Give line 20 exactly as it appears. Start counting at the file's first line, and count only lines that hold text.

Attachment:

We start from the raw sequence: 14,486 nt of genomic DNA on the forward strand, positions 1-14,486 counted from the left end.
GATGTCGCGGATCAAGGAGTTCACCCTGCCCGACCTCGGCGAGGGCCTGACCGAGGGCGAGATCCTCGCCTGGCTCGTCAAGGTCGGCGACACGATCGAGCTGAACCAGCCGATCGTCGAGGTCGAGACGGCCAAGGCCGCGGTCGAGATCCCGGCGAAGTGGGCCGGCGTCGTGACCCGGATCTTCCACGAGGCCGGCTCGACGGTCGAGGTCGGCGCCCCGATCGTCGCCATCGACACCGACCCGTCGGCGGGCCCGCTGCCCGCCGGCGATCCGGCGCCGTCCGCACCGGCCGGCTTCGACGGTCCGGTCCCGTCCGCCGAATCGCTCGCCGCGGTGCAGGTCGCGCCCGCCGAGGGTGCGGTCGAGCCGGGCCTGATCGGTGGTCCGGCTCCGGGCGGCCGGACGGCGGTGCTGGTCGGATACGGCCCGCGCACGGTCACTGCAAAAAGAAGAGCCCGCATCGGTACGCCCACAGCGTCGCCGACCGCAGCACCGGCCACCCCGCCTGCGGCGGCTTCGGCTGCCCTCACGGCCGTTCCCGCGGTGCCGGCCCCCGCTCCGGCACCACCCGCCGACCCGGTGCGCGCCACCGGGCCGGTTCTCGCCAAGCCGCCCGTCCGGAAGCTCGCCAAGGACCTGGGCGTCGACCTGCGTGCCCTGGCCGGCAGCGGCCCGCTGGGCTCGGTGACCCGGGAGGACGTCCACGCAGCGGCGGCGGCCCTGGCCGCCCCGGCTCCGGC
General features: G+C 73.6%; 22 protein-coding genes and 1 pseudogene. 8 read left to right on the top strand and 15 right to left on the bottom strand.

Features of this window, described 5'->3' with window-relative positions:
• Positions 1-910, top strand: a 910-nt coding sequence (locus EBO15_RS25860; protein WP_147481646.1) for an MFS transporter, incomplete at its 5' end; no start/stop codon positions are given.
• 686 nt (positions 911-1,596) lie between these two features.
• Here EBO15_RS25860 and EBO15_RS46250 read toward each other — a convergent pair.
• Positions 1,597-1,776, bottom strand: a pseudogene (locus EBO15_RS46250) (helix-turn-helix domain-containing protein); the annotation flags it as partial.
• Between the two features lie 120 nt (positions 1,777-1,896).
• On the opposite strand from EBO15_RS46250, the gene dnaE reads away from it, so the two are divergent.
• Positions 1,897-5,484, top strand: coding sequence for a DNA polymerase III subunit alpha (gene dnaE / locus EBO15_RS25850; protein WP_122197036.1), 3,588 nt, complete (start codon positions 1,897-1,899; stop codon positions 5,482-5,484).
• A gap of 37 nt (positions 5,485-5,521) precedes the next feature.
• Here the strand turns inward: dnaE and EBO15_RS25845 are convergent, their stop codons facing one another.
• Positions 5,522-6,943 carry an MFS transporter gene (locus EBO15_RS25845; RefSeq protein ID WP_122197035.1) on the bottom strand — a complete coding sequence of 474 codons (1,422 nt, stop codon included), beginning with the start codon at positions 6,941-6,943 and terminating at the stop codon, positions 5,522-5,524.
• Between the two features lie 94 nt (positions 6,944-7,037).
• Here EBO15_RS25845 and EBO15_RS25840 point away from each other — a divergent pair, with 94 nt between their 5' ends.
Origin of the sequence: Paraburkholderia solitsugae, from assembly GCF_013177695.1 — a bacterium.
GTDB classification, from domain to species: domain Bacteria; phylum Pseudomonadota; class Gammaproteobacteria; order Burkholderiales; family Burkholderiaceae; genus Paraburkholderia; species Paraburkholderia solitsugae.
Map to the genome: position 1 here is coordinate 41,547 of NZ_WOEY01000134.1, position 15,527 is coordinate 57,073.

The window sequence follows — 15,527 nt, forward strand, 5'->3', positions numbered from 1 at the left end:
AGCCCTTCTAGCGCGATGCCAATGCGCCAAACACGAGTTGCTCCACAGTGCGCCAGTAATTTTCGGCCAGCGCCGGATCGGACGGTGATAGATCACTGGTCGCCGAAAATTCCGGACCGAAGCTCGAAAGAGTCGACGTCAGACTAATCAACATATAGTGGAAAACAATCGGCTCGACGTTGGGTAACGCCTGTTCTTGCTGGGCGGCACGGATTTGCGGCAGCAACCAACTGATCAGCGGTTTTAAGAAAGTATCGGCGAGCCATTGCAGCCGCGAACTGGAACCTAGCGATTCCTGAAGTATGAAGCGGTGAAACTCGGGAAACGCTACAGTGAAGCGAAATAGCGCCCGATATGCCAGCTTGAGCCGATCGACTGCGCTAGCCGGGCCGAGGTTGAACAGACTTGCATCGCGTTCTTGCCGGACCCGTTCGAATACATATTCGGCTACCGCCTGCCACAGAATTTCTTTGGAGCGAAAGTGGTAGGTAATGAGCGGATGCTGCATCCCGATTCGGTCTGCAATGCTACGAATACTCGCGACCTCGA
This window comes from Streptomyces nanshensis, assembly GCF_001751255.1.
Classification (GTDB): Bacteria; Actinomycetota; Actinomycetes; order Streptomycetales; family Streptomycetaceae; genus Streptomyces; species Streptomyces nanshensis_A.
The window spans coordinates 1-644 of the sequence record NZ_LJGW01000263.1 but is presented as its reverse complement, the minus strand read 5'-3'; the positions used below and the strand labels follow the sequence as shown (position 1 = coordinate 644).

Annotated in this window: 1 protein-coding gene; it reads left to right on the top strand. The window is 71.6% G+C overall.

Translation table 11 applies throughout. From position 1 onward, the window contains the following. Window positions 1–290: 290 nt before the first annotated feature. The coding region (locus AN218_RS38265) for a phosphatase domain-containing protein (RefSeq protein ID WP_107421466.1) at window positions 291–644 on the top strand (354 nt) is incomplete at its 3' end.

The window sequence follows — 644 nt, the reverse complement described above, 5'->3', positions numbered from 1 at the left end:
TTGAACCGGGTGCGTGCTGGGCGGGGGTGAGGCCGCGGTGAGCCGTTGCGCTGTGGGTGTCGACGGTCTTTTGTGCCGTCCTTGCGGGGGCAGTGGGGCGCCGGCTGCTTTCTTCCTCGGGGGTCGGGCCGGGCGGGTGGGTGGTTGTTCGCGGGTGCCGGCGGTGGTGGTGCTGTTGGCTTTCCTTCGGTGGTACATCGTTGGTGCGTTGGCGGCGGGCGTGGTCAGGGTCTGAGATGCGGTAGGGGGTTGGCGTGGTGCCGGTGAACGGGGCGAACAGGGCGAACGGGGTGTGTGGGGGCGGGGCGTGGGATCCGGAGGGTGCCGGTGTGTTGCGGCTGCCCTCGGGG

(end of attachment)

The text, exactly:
The window sequence follows — 15,527 nt, forward strand, 5'->3', positions numbered from 1 at the left end: